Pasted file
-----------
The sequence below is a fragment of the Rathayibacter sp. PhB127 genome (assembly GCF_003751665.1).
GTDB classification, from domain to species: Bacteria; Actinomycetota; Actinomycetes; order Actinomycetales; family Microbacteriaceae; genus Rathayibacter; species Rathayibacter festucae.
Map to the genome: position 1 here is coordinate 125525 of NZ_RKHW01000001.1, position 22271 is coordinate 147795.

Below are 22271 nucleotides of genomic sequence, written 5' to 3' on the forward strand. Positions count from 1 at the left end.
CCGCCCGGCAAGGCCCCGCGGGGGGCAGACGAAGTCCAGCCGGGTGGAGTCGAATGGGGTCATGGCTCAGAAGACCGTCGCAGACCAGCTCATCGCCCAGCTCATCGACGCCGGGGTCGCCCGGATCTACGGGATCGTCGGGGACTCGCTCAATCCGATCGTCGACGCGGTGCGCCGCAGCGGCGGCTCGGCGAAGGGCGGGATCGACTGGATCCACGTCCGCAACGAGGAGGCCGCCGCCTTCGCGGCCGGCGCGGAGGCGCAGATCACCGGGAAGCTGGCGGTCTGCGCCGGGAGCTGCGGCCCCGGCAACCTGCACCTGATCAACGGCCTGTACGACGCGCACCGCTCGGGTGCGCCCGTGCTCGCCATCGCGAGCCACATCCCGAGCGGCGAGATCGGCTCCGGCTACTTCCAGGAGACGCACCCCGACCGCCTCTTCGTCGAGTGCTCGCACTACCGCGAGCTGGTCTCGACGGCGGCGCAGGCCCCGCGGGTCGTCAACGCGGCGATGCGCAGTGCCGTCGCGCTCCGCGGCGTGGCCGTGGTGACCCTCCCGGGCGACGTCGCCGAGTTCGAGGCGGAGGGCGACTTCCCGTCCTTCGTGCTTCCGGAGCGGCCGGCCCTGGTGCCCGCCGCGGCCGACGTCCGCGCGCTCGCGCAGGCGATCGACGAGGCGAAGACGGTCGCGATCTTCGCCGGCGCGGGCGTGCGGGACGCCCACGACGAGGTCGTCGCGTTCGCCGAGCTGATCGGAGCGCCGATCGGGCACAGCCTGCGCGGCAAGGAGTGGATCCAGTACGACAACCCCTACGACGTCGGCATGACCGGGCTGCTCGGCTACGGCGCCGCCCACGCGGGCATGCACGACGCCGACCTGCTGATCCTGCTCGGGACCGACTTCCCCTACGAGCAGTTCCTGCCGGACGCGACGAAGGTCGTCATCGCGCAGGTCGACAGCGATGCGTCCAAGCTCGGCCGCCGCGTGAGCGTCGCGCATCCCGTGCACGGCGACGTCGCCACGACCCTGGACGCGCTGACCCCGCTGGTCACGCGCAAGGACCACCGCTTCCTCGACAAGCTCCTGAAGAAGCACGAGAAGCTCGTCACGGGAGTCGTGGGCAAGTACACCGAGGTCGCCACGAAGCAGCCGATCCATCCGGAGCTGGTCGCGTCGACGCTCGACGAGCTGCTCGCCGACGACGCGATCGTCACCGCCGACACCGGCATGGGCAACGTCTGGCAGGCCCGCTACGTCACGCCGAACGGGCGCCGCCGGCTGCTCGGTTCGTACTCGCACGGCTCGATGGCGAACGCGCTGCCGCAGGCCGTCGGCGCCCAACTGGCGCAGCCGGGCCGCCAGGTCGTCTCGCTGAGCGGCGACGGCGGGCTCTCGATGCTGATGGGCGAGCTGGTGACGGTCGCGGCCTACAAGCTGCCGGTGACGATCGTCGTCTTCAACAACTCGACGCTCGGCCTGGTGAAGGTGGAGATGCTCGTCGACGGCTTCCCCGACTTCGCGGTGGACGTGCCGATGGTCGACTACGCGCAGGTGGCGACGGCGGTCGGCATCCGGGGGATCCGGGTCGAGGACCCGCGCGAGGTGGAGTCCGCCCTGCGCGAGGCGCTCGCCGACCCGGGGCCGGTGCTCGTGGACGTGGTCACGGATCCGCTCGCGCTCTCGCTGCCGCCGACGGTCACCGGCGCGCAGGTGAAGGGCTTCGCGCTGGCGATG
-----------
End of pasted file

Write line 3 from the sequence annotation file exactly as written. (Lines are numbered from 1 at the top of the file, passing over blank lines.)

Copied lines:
Map to the genome: position 1 here is coordinate 125525 of NZ_RKHW01000001.1, position 22271 is coordinate 147795.